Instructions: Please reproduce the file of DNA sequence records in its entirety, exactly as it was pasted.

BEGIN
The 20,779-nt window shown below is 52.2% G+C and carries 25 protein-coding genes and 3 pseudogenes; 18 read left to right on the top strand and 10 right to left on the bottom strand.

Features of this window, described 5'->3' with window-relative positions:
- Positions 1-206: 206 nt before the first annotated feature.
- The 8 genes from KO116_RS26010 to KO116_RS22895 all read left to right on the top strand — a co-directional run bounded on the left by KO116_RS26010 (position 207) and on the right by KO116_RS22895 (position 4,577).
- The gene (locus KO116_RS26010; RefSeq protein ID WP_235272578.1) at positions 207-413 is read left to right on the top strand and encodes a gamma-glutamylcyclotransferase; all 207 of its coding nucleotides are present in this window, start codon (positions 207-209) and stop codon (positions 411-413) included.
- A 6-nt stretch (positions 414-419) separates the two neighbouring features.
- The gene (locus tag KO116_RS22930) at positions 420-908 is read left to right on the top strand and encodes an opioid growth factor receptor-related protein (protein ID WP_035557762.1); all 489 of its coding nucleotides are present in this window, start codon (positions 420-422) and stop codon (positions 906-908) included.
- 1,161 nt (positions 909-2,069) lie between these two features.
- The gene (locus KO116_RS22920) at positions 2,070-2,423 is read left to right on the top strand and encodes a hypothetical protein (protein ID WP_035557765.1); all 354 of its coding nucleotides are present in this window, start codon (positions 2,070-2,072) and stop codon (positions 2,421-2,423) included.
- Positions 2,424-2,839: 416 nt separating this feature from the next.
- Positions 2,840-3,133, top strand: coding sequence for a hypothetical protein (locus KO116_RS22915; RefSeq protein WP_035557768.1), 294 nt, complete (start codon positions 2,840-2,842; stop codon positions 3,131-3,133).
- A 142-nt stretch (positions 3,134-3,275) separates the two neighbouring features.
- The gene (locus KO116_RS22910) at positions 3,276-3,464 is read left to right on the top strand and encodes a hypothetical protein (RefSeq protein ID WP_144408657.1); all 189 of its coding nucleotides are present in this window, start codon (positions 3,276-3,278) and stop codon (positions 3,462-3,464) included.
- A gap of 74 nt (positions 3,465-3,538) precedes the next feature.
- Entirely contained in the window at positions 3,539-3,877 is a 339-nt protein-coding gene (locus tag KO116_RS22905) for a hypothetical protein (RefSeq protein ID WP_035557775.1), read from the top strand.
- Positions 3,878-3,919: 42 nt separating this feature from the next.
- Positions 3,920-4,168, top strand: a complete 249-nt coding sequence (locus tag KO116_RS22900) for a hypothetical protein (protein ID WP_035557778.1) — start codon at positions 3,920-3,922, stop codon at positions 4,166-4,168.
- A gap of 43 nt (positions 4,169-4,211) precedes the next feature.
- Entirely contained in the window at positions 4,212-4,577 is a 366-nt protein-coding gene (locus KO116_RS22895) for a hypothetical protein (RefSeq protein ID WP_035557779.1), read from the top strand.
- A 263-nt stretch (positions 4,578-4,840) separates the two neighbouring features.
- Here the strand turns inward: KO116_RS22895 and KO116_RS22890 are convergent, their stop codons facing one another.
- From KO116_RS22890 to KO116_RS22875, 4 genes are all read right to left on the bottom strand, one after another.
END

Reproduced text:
The 20,779-nt window shown below is 52.2% G+C and carries 25 protein-coding genes and 3 pseudogenes; 18 read left to right on the top strand and 10 right to left on the bottom strand.

Features of this window, described 5'->3' with window-relative positions:
- Positions 1-206: 206 nt before the first annotated feature.
- The 8 genes from KO116_RS26010 to KO116_RS22895 all read left to right on the top strand — a co-directional run bounded on the left by KO116_RS26010 (position 207) and on the right by KO116_RS22895 (position 4,577).
- The gene (locus KO116_RS26010; RefSeq protein ID WP_235272578.1) at positions 207-413 is read left to right on the top strand and encodes a gamma-glutamylcyclotransferase; all 207 of its coding nucleotides are present in this window, start codon (positions 207-209) and stop codon (positions 411-413) included.
- A 6-nt stretch (positions 414-419) separates the two neighbouring features.
- The gene (locus tag KO116_RS22930) at positions 420-908 is read left to right on the top strand and encodes an opioid growth factor receptor-related protein (protein ID WP_035557762.1); all 489 of its coding nucleotides are present in this window, start codon (positions 420-422) and stop codon (positions 906-908) included.
- 1,161 nt (positions 909-2,069) lie between these two features.
- The gene (locus KO116_RS22920) at positions 2,070-2,423 is read left to right on the top strand and encodes a hypothetical protein (protein ID WP_035557765.1); all 354 of its coding nucleotides are present in this window, start codon (positions 2,070-2,072) and stop codon (positions 2,421-2,423) included.
- Positions 2,424-2,839: 416 nt separating this feature from the next.
- Positions 2,840-3,133, top strand: coding sequence for a hypothetical protein (locus KO116_RS22915; RefSeq protein WP_035557768.1), 294 nt, complete (start codon positions 2,840-2,842; stop codon positions 3,131-3,133).
- A 142-nt stretch (positions 3,134-3,275) separates the two neighbouring features.
- The gene (locus KO116_RS22910) at positions 3,276-3,464 is read left to right on the top strand and encodes a hypothetical protein (RefSeq protein ID WP_144408657.1); all 189 of its coding nucleotides are present in this window, start codon (positions 3,276-3,278) and stop codon (positions 3,462-3,464) included.
- A gap of 74 nt (positions 3,465-3,538) precedes the next feature.
- Entirely contained in the window at positions 3,539-3,877 is a 339-nt protein-coding gene (locus tag KO116_RS22905) for a hypothetical protein (RefSeq protein ID WP_035557775.1), read from the top strand.
- Positions 3,878-3,919: 42 nt separating this feature from the next.
- Positions 3,920-4,168, top strand: a complete 249-nt coding sequence (locus tag KO116_RS22900) for a hypothetical protein (protein ID WP_035557778.1) — start codon at positions 3,920-3,922, stop codon at positions 4,166-4,168.
- A gap of 43 nt (positions 4,169-4,211) precedes the next feature.
- Entirely contained in the window at positions 4,212-4,577 is a 366-nt protein-coding gene (locus KO116_RS22895) for a hypothetical protein (RefSeq protein ID WP_035557779.1), read from the top strand.
- A 263-nt stretch (positions 4,578-4,840) separates the two neighbouring features.
- Here the strand turns inward: KO116_RS22895 and KO116_RS22890 are convergent, their stop codons facing one another.
- From KO116_RS22890 to KO116_RS22875, 4 genes are all read right to left on the bottom strand, one after another.